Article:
Palace of Serbia

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Palace of Serbia
Palata Srbije
Novi Beograd - The SIV building.jpg
The Palace of Serbia, pictured in September 2006
Former names SIV 1
General information
Status Complete
Location Novi Beograd, Belgrade
Address Bulevar Mihaila Pupina 2
Coordinates 44°49′13″N 20°25′40″E / 44.82028°N 20.42778°E / 44.82028; 20.42778
Construction started 1947
Completed 1959
Owner Government of Serbia
Technical details
Floor count 6
Floor area 65,000 m2
Design and construction
Architect Mihailo Janković
Other designers Vladimir Potočnjak, Anton Urlih, Zlatko Nojman, Dragica Perak

The Palace of Serbia (Serbian: Палата Србије / Palata Srbije) is a building located in the Novi Beograd municipality of Belgrade, Serbia. The building is used by the government of Serbia and currently houses several cabinet level ministries and agencies.[1]

The technical name of the building is Savezno izvršno veće 1 (SIV 1) as it was used by the Federal Executive Council of Yugoslavia. later, it was informally known as the Palata Federacije (Palace of the Federation) before given its present name.[2][3]


The exterior 'H' shape was designed by lead architect Vladimir Potočnjak and his team: Anton Urlih, Zlatko Nojman and Dragica Perak. Construction officially began in 1947 and progressed until Potočnjak's death in 1952.[4] The project was taken over by Mihailo Janković who designed the interior of the structure and oversaw its construction until completion in 1959.[4]

The building was constructed in the mixed stripped down classicist (the main structure) and modernist (the glass domed great hall with front entrance) architectural styles.[4] Common misconception about it being in socialist realism/Stalinist style is due to lack of such buildings in Belgrade in general. Due to Tito - Stalin split occurring before major new construction began in the city, the style, with the exception of Trade Unions Building, never took hold in Yugoslavia. While it is the most monumental building of the early socialist period, unfamiliar with Soviet construction of the time, yet familiar with the term used for it, come to this obviously erroneous conclusion. Its H-shaped base covers an area of approximately 65,000 m²,[3] thus making it the largest building in Serbia by area covered. It has 744 offices, about 30 m² each, 13 conference rooms, six salons, three large halls and two garages.[3]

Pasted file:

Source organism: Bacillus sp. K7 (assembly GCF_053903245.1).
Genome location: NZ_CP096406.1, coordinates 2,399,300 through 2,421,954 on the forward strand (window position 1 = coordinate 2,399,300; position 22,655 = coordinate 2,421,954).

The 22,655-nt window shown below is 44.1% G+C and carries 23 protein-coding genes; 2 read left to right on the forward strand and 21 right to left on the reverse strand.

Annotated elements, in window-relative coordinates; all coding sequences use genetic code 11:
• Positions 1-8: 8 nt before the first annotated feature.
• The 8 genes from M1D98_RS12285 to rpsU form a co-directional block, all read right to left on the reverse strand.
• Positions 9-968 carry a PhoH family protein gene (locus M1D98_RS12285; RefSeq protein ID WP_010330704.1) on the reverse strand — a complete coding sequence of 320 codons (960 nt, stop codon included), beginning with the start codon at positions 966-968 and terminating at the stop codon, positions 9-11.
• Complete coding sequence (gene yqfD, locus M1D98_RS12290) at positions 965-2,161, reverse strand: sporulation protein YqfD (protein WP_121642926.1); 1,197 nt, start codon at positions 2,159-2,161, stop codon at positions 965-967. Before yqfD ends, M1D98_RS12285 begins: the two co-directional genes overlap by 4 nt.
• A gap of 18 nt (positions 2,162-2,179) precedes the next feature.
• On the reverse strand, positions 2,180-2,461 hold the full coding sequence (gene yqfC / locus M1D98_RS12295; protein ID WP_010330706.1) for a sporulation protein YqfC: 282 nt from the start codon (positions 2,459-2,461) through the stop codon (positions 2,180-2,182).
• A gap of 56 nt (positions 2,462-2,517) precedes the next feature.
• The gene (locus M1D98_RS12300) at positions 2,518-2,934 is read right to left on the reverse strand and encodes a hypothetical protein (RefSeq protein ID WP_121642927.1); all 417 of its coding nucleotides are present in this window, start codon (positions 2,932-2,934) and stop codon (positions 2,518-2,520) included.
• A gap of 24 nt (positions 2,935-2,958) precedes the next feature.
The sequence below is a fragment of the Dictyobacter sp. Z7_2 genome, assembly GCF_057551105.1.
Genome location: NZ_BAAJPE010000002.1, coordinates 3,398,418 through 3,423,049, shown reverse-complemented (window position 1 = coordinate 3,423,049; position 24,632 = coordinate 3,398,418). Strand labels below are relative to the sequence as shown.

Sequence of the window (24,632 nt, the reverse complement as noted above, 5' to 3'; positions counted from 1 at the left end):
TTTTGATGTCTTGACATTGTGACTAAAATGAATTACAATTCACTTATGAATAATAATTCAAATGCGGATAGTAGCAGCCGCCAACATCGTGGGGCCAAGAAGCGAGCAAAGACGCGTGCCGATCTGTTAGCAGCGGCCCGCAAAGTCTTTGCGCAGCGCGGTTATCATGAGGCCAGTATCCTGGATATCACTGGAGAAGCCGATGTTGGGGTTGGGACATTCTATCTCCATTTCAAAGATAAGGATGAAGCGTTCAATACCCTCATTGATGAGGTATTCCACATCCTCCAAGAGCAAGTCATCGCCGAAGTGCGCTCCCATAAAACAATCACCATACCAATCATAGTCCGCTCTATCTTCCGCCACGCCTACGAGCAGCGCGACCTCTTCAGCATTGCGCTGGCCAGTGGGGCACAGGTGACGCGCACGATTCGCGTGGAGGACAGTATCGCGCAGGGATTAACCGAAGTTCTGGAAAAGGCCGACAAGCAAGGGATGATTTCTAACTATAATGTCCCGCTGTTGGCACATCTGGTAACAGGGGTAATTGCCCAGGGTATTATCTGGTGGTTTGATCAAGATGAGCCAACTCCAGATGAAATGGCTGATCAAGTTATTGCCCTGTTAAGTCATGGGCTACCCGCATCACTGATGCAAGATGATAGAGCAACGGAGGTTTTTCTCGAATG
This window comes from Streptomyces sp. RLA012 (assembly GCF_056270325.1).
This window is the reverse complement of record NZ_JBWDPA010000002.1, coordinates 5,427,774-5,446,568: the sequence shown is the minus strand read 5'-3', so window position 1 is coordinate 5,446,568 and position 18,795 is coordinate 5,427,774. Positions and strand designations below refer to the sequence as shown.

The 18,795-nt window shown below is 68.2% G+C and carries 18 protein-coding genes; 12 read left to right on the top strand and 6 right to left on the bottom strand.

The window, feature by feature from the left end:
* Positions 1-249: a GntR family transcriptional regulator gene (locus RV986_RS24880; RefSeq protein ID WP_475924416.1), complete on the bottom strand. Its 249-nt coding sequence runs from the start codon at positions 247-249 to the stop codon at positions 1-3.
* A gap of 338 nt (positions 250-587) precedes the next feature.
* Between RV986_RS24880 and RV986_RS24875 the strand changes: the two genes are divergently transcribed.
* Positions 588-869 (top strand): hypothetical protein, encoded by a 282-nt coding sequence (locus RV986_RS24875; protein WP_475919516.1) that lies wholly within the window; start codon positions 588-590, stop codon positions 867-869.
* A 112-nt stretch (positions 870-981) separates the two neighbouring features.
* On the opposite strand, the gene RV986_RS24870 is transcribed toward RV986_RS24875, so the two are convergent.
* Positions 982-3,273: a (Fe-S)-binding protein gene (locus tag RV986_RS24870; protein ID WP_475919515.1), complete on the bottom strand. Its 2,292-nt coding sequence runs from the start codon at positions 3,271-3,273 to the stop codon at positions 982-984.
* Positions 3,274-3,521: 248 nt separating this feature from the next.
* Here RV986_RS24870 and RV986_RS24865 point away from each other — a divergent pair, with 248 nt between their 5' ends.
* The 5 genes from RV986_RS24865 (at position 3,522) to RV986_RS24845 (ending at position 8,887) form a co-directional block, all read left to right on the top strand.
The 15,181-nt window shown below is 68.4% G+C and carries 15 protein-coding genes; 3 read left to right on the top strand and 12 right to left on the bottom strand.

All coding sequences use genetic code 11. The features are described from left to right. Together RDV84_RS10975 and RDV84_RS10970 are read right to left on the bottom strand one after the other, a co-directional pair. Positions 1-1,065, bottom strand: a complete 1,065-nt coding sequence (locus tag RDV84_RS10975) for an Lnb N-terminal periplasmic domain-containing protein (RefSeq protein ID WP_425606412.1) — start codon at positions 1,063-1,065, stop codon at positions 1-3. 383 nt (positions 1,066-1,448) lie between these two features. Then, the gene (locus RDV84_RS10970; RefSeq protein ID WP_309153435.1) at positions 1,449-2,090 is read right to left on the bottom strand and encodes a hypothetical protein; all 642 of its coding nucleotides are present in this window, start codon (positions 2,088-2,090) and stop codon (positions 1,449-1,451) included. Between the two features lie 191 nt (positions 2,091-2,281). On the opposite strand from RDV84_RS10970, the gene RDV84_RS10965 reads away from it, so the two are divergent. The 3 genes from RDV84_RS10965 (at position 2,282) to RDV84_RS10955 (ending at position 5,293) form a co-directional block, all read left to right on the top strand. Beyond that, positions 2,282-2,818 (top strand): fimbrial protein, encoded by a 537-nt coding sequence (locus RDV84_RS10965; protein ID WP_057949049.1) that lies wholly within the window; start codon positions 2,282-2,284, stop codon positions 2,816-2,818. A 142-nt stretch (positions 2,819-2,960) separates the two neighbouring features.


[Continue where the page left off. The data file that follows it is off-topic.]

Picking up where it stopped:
1. ^ "Selidba državnih institucija" (in Serbian). Večernje novosti. 5 August 2009. Retrieved 10 August 2009. 
  2. ^ "Sablasno prazna Palata sa 744 sobe" (in Serbian). B92. 20 February 2003. Retrieved 10 August 2009. 
  3. ^ a b c "Direkcija: U Palati nema mesta" (in Serbian). B92. 5 February 2009. Retrieved 10 August 2009. 
  4. ^ a b c "Palace of Serbia". Tourist Organization of Belgrade. Retrieved 13 July 2013.